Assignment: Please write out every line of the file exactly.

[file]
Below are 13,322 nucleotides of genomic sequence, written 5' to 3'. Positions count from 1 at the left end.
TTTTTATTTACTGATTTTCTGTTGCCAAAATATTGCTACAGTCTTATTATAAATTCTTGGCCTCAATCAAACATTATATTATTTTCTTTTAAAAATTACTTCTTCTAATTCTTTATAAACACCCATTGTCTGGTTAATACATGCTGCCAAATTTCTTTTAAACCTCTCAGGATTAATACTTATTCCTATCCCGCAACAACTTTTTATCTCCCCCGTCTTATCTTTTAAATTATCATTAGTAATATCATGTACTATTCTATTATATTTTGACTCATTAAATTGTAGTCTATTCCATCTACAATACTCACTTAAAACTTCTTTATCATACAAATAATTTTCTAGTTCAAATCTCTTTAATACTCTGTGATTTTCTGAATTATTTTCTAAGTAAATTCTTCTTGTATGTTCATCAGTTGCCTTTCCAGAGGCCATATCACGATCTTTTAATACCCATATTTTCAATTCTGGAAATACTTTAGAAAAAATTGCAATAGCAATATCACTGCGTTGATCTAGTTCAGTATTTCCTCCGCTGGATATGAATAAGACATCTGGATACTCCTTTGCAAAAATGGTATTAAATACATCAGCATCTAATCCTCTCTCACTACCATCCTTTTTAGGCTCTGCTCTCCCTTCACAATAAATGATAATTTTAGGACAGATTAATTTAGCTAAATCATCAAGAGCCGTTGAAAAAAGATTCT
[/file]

Below are 13,322 nucleotides of genomic sequence, written 5' to 3'. Positions count from 1 at the left end.
TTTTTATTTACTGATTTTCTGTTGCCAAAATATTGCTACAGTCTTATTATAAATTCTTGGCCTCAATCAAACATTATATTATTTTCTTTTAAAAATTACTTCTTCTAATTCTTTATAAACACCCATTGTCTGGTTAATACATGCTGCCAAATTTCTTTTAAACCTCTCAGGATTAATACTTATTCCTATCCCGCAACAACTTTTTATCTCCCCCGTCTTATCTTTTAAATTATCATTAGTAATATCATGTACTATTCTATTATATTTTGACTCATTAAATTGTAGTCTATTCCATCTACAATACTCACTTAAAACTTCTTTATCATACAAATAATTTTCTAGTTCAAATCTCTTTAATACTCTGTGATTTTCTGAATTATTTTCTAAGTAAATTCTTCTTGTATGTTCATCAGTTGCCTTTCCAGAGGCCATATCACGATCTTTTAATACCCATATTTTCAATTCTGGAAATACTTTAGAAAAAATTGCAATAGCAATATCACTGCGTTGATCTAGTTCAGTATTTCCTCCGCTGGATATGAATAAGACATCTGGATACTCCTTTGCAAAAATGGTATTAAATACATCAGCATCTAATCCTCTCTCACTACCATCCTTTTTAGGCTCTGCTCTCCCTTCACAATAAATGATAATTTTAGGACAGATTAATTTAGCTAAATCATCAAGAGCCGTTGAAAAAAGATTCT